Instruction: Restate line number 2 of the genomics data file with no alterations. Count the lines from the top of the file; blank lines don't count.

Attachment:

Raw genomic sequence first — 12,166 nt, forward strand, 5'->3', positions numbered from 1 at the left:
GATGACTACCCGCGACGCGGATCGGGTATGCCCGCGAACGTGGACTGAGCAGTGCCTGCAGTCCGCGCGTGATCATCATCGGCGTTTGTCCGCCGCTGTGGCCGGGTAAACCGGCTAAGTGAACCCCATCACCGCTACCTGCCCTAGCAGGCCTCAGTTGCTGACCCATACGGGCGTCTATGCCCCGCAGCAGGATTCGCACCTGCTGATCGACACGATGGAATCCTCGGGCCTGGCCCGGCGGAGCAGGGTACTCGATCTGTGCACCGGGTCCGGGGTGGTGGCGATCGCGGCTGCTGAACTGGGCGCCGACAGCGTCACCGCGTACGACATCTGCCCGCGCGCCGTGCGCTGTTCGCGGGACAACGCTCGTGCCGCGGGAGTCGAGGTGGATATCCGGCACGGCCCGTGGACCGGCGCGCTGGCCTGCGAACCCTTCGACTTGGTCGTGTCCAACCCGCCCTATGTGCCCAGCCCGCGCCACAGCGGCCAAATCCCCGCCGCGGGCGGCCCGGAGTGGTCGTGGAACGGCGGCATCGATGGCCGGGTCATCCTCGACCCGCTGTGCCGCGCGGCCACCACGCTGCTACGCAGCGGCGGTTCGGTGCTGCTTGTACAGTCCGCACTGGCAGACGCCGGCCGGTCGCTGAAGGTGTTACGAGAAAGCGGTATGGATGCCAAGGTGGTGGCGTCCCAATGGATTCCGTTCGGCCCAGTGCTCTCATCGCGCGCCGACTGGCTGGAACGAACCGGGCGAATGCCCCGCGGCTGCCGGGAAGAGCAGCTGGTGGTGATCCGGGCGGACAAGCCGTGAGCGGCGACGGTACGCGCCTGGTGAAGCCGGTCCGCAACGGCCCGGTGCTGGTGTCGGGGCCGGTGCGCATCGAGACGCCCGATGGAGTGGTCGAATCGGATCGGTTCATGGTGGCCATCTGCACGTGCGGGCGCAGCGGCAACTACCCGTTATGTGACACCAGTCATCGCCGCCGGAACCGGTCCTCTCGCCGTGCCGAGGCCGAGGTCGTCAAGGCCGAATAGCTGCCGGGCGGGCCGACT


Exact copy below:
GATGACTACCCGCGACGCGGATCGGGTATGCCCGCGAACGTGGACTGAGCAGTGCCTGCAGTCCGCGCGTGATCATCATCGGCGTTTGTCCGCCGCTGTGGCCGGGTAAACCGGCTAAGTGAACCCCATCACCGCTACCTGCCCTAGCAGGCCTCAGTTGCTGACCCATACGGGCGTCTATGCCCCGCAGCAGGATTCGCACCTGCTGATCGACACGATGGAATCCTCGGGCCTGGCCCGGCGGAGCAGGGTACTCGATCTGTGCACCGGGTCCGGGGTGGTGGCGATCGCGGCTGCTGAACTGGGCGCCGACAGCGTCACCGCGTACGACATCTGCCCGCGCGCCGTGCGCTGTTCGCGGGACAACGCTCGTGCCGCGGGAGTCGAGGTGGATATCCGGCACGGCCCGTGGACCGGCGCGCTGGCCTGCGAACCCTTCGACTTGGTCGTGTCCAACCCGCCCTATGTGCCCAGCCCGCGCCACAGCGGCCAAATCCCCGCCGCGGGCGGCCCGGAGTGGTCGTGGAACGGCGGCATCGATGGCCGGGTCATCCTCGACCCGCTGTGCCGCGCGGCCACCACGCTGCTACGCAGCGGCGGTTCGGTGCTGCTTGTACAGTCCGCACTGGCAGACGCCGGCCGGTCGCTGAAGGTGTTACGAGAAAGCGGTATGGATGCCAAGGTGGTGGCGTCCCAATGGATTCCGTTCGGCCCAGTGCTCTCATCGCGCGCCGACTGGCTGGAACGAACCGGGCGAATGCCCCGCGGCTGCCGGGAAGAGCAGCTGGTGGTGATCCGGGCGGACAAGCCGTGAGCGGCGACGGTACGCGCCTGGTGAAGCCGGTCCGCAACGGCCCGGTGCTGGTGTCGGGGCCGGTGCGCATCGAGACGCCCGATGGAGTGGTCGAATCGGATCGGTTCATGGTGGCCATCTGCACGTGCGGGCGCAGCGGCAACTACCCGTTATGTGACACCAGTCATCGCCGCCGGAACCGGTCCTCTCGCCGTGCCGAGGCCGAGGTCGTCAAGGCCGAATAGCTGCCGGGCGGGCCGACT